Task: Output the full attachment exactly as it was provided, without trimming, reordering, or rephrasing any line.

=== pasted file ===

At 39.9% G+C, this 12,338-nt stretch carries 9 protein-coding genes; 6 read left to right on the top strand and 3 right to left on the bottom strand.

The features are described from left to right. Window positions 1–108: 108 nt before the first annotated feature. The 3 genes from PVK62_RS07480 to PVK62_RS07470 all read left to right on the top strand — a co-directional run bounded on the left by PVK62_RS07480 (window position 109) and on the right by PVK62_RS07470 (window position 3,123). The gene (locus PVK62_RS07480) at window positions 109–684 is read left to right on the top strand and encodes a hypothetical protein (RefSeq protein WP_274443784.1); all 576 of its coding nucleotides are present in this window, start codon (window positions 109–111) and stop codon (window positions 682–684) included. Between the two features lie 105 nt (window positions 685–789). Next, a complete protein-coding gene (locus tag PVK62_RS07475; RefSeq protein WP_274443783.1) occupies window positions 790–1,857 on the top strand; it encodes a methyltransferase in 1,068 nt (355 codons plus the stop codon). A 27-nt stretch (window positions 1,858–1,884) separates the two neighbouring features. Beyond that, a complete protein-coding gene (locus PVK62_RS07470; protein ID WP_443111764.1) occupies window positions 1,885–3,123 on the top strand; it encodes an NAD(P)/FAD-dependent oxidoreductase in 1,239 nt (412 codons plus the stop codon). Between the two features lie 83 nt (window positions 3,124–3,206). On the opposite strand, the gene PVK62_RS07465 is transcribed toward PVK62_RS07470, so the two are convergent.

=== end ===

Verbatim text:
At 39.9% G+C, this 12,338-nt stretch carries 9 protein-coding genes; 6 read left to right on the top strand and 3 right to left on the bottom strand.

The features are described from left to right. Window positions 1–108: 108 nt before the first annotated feature. The 3 genes from PVK62_RS07480 to PVK62_RS07470 all read left to right on the top strand — a co-directional run bounded on the left by PVK62_RS07480 (window position 109) and on the right by PVK62_RS07470 (window position 3,123). The gene (locus PVK62_RS07480) at window positions 109–684 is read left to right on the top strand and encodes a hypothetical protein (RefSeq protein WP_274443784.1); all 576 of its coding nucleotides are present in this window, start codon (window positions 109–111) and stop codon (window positions 682–684) included. Between the two features lie 105 nt (window positions 685–789). Next, a complete protein-coding gene (locus tag PVK62_RS07475; RefSeq protein WP_274443783.1) occupies window positions 790–1,857 on the top strand; it encodes a methyltransferase in 1,068 nt (355 codons plus the stop codon). A 27-nt stretch (window positions 1,858–1,884) separates the two neighbouring features. Beyond that, a complete protein-coding gene (locus PVK62_RS07470; protein ID WP_443111764.1) occupies window positions 1,885–3,123 on the top strand; it encodes an NAD(P)/FAD-dependent oxidoreductase in 1,239 nt (412 codons plus the stop codon). Between the two features lie 83 nt (window positions 3,124–3,206). On the opposite strand, the gene PVK62_RS07465 is transcribed toward PVK62_RS07470, so the two are convergent.